The top Harare lawyer said Tsvangirai consulted him to determine whether probate was necessary, and to assess if there may be any problems or contentions, saying the settlement would offer him priceless peace of mind.

Probate, or estate administration, is the process by which a deceased person’s property, known as their “estate,” is passed to the heirs and beneficiaries named in their will.

Chagonda said he offered him sound legal advice. He declined to state what legal advice he proffered to Tsvangirai, instead explaining what the law says.

“If you die interstate, your matrimonial home will be inherited by the wife and the residue will be divided equally between the children and the wife,” Chagonda, a veteran lawyer, told the Daily News.

He was referring to the intestate succession by spouses that is governed by the Deceased Estates Succession Act (Chapter 6:02).

In terms of this law, whether one is married in community of property or out of community of property, where no will is left, the surviving spouse is entitled to receive from the free residue of the estate all household goods and effects and the matrimonial home.

In addition, such a spouse will also inherit, together with the deceased’s children, the remainder of the property that does not constitute household assets.

Depending on the circumstances, it is also possible for the surviving spouse to inherit in full the entire estate of a spouse who is late.

The provisions of the Act, makes property grabbing blatantly illegal.

Elizabeth’s lawyer Harris Nkomo said he is yet to receive instructions from his client to contest the said decision to disinherit her.

Tsvangirai’s death on February 14 was almost overshadowed by a bitter family dispute that pitted his wife Elizabeth, with whom he has no children with, on one hand, and his children, mother and siblings on the other hand.

Elizabeth – cast as a villain throughout the funeral rites – played a peripheral role, with Tsvangirai’s mother at one time threatening to commit suicide if she was allowed to attend the funeral.

It was the same script during Tsvangirai’s last days in South Africa when the family also barred Elizabeth from visiting her husband as he battled cancer of the colon.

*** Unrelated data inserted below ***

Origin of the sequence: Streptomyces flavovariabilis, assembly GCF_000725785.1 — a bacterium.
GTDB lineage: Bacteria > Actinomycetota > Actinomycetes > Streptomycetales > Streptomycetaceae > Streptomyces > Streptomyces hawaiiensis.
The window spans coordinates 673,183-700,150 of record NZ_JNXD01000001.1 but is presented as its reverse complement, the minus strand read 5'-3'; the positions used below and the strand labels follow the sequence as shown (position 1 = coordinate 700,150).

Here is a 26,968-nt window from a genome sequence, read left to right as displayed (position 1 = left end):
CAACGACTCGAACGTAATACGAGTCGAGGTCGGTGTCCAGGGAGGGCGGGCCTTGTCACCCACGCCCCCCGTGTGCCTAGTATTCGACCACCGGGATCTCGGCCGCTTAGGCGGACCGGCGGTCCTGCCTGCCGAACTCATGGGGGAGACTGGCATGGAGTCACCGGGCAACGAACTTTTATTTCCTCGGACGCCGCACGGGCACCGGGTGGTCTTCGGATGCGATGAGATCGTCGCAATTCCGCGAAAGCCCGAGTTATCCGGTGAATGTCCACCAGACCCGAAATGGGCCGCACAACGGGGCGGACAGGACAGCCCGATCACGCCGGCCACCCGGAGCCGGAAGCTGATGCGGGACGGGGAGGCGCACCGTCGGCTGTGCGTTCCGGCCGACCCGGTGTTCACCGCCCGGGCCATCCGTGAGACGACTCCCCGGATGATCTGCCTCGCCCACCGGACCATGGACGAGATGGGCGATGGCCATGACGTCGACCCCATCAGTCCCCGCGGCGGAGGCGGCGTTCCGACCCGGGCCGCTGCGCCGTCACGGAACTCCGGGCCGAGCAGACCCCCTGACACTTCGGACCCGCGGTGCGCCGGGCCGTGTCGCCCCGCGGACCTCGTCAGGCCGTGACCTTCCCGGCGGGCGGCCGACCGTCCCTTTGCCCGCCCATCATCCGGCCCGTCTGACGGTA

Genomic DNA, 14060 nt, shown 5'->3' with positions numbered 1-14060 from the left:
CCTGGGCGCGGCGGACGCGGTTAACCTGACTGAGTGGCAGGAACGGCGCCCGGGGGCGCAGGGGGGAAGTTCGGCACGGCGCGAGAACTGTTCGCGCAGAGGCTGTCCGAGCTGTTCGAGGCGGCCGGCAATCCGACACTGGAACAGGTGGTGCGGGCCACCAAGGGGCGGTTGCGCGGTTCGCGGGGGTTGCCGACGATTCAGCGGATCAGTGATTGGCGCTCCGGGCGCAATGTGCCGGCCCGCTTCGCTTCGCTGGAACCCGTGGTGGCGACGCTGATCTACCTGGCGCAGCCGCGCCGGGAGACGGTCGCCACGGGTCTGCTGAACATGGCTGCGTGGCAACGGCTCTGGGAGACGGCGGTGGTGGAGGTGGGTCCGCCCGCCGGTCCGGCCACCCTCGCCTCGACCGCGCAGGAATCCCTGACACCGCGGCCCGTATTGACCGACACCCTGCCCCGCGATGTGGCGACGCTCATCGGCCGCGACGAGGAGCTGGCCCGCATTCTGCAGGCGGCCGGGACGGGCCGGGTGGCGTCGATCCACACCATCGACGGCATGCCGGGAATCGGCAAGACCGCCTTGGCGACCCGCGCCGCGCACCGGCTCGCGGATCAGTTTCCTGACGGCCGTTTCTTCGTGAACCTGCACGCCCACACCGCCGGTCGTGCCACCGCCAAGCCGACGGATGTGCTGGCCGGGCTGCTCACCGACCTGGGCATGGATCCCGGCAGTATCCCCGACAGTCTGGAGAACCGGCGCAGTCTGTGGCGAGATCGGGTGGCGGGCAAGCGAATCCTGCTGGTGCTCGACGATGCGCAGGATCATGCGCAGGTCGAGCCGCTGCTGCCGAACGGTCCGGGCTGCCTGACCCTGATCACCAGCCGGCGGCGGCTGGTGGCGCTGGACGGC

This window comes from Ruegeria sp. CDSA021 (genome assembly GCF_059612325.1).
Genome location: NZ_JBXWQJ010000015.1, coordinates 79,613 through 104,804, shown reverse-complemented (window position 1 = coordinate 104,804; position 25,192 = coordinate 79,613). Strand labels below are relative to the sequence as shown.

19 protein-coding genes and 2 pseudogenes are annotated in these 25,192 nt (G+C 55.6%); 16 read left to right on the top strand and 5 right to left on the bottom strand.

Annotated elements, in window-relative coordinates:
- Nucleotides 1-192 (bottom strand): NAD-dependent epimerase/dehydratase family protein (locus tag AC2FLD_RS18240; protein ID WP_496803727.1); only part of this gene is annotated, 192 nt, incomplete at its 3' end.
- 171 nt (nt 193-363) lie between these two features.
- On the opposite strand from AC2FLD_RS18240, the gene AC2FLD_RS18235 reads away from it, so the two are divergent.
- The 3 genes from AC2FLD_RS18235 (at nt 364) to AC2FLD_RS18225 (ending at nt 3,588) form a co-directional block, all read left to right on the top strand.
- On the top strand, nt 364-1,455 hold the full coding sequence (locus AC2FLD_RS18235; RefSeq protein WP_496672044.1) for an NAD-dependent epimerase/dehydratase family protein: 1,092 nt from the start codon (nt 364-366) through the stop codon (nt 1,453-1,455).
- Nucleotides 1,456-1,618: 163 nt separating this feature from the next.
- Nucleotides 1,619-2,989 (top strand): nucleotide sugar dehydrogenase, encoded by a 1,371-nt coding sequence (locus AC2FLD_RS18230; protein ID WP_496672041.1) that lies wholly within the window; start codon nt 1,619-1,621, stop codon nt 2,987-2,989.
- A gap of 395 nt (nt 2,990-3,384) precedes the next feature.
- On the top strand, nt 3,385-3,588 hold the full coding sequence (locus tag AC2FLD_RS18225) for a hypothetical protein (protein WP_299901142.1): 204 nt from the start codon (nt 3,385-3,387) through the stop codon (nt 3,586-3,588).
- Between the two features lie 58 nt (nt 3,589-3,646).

Harassed by her in-laws since the time Tsvangirai was admitted to the Wits Donald Gordon Medical Centre in Johannesburg, Elizabeth, 41, almost considered suicide as a flurry of accusations were thrown her way.

Her in-laws who took over all the funeral proceedings from the time Tsvangirai’s body landed at the Robert Mugabe International Airport on February to the day he was buried in Buhera’s Humanikwa, sidelined the wife and made no effort to cover up their differences in public.

In South Africa she had to be sneaked in, in order to visit her dying husband.

The family even went as far as trying to remove her as next of kin—only to be stopped from doing so by Tsvangirai. This was after the family members threatened to assault her in hospital.

Following the MDC leader’s death, focus is now on his estate.

Not much is known about Tsvangirai’s wealth.

Before he joined the unity government in 2009, he had largely lived a modest life and often criticised Zanu PF chefs of engaging in “primitive accumulation of wealth”.

His Highlands mansion is probably his biggest asset, followed by his Strathaven property, which he acquired with his first wife Susan, who died in a car crash in 2009 shortly after Zimbabwe’s inclusive government was sworn into power.

He also had a few personal cars, cattle, goats and sheep.

It is unlikely he still had cash in the bank since his battle against cancer depleted much of it.

Following his visit to Tsvangirai’s mansion in Highlands in Harare early last month, President Emmerson Mnangagwa assured the late MDC leader that he will work towards releasing his pension and other benefits, and the government has already put paid to its promises.

But it now remains to be seen who will get the monthly pensions among his brooding brood with a R2 million hospital bill also outstanding.

Tsvangirai wed Elizabeth nee Macheka in September 2012 after a messy fallout with his ex-bae Locadia Karimatsenga, who was much loved by the family, especially by the late opposition leader’s mother.-Dailynews